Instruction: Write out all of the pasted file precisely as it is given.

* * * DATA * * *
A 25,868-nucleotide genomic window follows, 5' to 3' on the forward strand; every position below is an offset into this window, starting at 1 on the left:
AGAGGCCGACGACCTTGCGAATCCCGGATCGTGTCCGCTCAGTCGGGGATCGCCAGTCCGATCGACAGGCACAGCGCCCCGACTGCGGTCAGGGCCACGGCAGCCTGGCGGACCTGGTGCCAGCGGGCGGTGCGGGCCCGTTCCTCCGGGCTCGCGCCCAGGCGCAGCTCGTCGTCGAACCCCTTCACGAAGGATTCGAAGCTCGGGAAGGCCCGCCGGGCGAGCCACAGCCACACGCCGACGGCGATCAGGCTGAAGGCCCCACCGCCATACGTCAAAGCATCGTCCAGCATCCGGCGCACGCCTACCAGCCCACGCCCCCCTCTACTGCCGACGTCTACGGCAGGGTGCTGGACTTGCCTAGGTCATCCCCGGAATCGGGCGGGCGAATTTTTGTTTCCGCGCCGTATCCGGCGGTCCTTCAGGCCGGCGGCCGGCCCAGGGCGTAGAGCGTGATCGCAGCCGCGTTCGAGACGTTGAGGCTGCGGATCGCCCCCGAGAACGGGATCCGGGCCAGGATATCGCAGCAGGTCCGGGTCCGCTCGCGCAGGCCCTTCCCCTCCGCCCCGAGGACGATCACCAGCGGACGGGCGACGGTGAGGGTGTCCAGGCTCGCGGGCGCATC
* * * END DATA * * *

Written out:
A 25,868-nucleotide genomic window follows, 5' to 3' on the forward strand; every position below is an offset into this window, starting at 1 on the left:
AGAGGCCGACGACCTTGCGAATCCCGGATCGTGTCCGCTCAGTCGGGGATCGCCAGTCCGATCGACAGGCACAGCGCCCCGACTGCGGTCAGGGCCACGGCAGCCTGGCGGACCTGGTGCCAGCGGGCGGTGCGGGCCCGTTCCTCCGGGCTCGCGCCCAGGCGCAGCTCGTCGTCGAACCCCTTCACGAAGGATTCGAAGCTCGGGAAGGCCCGCCGGGCGAGCCACAGCCACACGCCGACGGCGATCAGGCTGAAGGCCCCACCGCCATACGTCAAAGCATCGTCCAGCATCCGGCGCACGCCTACCAGCCCACGCCCCCCTCTACTGCCGACGTCTACGGCAGGGTGCTGGACTTGCCTAGGTCATCCCCGGAATCGGGCGGGCGAATTTTTGTTTCCGCGCCGTATCCGGCGGTCCTTCAGGCCGGCGGCCGGCCCAGGGCGTAGAGCGTGATCGCAGCCGCGTTCGAGACGTTGAGGCTGCGGATCGCCCCCGAGAACGGGATCCGGGCCAGGATATCGCAGCAGGTCCGGGTCCGCTCGCGCAGGCCCTTCCCCTCCGCCCCGAGGACGATCACCAGCGGACGGGCGACGGTGAGGGTGTCCAGGCTCGCGGGCGCATC